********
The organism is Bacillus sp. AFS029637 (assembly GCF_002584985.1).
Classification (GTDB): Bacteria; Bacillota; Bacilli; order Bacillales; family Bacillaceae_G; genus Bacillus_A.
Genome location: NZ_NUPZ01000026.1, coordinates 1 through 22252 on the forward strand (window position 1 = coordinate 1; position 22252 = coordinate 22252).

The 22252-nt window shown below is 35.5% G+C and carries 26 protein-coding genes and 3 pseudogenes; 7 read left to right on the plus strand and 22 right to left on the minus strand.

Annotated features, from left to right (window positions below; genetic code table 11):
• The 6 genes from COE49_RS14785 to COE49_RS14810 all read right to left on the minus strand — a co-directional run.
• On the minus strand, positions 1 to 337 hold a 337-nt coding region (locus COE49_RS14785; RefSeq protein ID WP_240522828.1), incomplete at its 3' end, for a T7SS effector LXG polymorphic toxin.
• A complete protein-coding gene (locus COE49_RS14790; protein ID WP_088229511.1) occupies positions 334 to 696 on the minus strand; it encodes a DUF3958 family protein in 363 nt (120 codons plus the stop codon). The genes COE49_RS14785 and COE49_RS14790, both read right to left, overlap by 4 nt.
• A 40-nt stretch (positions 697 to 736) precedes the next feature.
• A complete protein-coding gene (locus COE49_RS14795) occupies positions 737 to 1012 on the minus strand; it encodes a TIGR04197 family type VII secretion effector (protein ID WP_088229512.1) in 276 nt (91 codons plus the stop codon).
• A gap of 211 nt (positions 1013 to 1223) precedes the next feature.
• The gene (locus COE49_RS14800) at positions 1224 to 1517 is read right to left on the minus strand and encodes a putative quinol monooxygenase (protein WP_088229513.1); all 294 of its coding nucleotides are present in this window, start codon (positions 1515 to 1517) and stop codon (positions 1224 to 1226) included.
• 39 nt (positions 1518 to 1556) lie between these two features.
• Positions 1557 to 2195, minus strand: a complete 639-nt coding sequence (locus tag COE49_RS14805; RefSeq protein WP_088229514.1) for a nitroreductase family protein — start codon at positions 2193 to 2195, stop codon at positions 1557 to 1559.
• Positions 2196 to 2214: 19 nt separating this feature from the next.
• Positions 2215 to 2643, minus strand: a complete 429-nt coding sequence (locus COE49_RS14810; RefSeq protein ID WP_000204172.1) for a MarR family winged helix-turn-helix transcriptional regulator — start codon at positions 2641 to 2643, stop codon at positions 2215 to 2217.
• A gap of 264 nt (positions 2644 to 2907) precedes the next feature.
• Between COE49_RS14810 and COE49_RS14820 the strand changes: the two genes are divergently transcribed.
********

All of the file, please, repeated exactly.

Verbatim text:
The organism is Bacillus sp. AFS029637 (assembly GCF_002584985.1).
Classification (GTDB): Bacteria; Bacillota; Bacilli; order Bacillales; family Bacillaceae_G; genus Bacillus_A.
Genome location: NZ_NUPZ01000026.1, coordinates 1 through 22252 on the forward strand (window position 1 = coordinate 1; position 22252 = coordinate 22252).

The 22252-nt window shown below is 35.5% G+C and carries 26 protein-coding genes and 3 pseudogenes; 7 read left to right on the plus strand and 22 right to left on the minus strand.

Annotated features, from left to right (window positions below; genetic code table 11):
• The 6 genes from COE49_RS14785 to COE49_RS14810 all read right to left on the minus strand — a co-directional run.
• On the minus strand, positions 1 to 337 hold a 337-nt coding region (locus COE49_RS14785; RefSeq protein ID WP_240522828.1), incomplete at its 3' end, for a T7SS effector LXG polymorphic toxin.
• A complete protein-coding gene (locus COE49_RS14790; protein ID WP_088229511.1) occupies positions 334 to 696 on the minus strand; it encodes a DUF3958 family protein in 363 nt (120 codons plus the stop codon). The genes COE49_RS14785 and COE49_RS14790, both read right to left, overlap by 4 nt.
• A 40-nt stretch (positions 697 to 736) precedes the next feature.
• A complete protein-coding gene (locus COE49_RS14795) occupies positions 737 to 1012 on the minus strand; it encodes a TIGR04197 family type VII secretion effector (protein ID WP_088229512.1) in 276 nt (91 codons plus the stop codon).
• A gap of 211 nt (positions 1013 to 1223) precedes the next feature.
• The gene (locus COE49_RS14800) at positions 1224 to 1517 is read right to left on the minus strand and encodes a putative quinol monooxygenase (protein WP_088229513.1); all 294 of its coding nucleotides are present in this window, start codon (positions 1515 to 1517) and stop codon (positions 1224 to 1226) included.
• 39 nt (positions 1518 to 1556) lie between these two features.
• Positions 1557 to 2195, minus strand: a complete 639-nt coding sequence (locus tag COE49_RS14805; RefSeq protein WP_088229514.1) for a nitroreductase family protein — start codon at positions 2193 to 2195, stop codon at positions 1557 to 1559.
• Positions 2196 to 2214: 19 nt separating this feature from the next.
• Positions 2215 to 2643, minus strand: a complete 429-nt coding sequence (locus COE49_RS14810; RefSeq protein ID WP_000204172.1) for a MarR family winged helix-turn-helix transcriptional regulator — start codon at positions 2641 to 2643, stop codon at positions 2215 to 2217.
• A gap of 264 nt (positions 2644 to 2907) precedes the next feature.
• Between COE49_RS14810 and COE49_RS14820 the strand changes: the two genes are divergently transcribed.